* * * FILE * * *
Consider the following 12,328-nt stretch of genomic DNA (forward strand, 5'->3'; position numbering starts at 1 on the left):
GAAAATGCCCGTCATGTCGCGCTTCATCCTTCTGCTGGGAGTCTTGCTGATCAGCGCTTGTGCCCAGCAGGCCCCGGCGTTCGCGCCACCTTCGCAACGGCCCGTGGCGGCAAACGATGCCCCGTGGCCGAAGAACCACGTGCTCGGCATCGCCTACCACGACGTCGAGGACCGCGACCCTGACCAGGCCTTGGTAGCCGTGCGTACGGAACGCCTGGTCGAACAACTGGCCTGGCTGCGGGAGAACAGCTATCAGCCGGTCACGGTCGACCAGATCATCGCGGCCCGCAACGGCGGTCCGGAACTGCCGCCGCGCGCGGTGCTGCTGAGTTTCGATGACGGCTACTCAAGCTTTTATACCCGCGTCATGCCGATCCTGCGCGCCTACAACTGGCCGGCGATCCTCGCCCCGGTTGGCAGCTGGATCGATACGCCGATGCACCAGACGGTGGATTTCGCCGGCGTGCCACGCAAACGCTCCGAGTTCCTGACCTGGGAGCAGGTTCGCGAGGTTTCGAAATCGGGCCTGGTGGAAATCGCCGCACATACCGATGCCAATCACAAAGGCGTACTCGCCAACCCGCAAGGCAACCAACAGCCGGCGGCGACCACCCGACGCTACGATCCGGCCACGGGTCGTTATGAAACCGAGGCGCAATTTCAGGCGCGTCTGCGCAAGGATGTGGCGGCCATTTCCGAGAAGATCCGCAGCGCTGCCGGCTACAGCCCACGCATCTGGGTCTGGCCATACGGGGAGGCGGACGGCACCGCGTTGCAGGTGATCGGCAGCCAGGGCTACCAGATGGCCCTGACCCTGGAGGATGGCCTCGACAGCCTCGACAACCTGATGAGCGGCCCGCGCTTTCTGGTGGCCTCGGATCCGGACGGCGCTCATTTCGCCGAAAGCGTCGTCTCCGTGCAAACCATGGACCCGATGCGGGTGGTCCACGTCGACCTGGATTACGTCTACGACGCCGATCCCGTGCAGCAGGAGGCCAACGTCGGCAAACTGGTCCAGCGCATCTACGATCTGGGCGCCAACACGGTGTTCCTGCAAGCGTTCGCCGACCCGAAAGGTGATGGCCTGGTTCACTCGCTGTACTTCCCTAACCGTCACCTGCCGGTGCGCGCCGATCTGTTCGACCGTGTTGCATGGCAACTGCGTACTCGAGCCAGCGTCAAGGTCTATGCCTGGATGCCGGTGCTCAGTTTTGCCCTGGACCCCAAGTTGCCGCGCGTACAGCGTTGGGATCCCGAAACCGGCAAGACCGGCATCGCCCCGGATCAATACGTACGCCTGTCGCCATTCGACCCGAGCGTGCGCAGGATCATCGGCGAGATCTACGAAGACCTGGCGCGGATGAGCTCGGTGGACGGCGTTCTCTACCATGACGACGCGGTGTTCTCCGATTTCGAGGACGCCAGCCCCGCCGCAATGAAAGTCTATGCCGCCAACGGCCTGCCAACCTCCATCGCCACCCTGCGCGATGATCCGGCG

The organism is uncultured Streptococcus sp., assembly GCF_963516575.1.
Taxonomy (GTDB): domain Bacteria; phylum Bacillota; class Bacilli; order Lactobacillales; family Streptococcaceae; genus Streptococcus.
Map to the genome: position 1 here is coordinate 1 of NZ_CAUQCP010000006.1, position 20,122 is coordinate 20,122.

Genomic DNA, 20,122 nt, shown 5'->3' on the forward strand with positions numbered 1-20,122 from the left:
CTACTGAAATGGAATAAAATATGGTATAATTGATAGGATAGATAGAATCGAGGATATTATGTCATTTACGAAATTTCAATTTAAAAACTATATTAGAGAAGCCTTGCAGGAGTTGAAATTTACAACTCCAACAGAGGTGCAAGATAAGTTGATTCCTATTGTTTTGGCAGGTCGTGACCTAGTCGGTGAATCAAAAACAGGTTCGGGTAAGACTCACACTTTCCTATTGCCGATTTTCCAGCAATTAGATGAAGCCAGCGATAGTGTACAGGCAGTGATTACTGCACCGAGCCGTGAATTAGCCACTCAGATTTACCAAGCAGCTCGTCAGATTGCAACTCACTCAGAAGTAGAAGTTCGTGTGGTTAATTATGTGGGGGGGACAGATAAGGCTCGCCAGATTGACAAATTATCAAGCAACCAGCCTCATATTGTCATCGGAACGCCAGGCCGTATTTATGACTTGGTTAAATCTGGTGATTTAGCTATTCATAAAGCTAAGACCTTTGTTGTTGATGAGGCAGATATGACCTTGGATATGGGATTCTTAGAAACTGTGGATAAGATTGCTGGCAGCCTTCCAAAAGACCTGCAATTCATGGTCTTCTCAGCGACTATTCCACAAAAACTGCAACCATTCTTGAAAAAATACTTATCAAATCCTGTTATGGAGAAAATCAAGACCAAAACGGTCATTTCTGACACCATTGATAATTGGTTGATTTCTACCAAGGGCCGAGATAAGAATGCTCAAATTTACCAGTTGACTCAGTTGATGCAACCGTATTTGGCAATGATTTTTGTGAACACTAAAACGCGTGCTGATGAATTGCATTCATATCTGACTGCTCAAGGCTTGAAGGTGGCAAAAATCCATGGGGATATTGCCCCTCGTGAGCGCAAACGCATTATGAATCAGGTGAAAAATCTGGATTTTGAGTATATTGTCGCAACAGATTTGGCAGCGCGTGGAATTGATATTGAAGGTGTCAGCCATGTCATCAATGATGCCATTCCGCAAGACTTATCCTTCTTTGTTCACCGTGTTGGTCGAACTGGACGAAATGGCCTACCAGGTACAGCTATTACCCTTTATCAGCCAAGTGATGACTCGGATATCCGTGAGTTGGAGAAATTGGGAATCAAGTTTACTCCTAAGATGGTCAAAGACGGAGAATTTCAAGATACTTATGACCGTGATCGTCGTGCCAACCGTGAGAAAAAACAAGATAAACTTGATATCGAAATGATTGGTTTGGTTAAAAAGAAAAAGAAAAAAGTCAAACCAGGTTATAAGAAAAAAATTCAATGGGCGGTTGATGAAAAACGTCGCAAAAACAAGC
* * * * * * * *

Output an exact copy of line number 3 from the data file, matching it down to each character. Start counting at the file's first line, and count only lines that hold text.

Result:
The organism is uncultured Streptococcus sp., assembly GCF_963516575.1.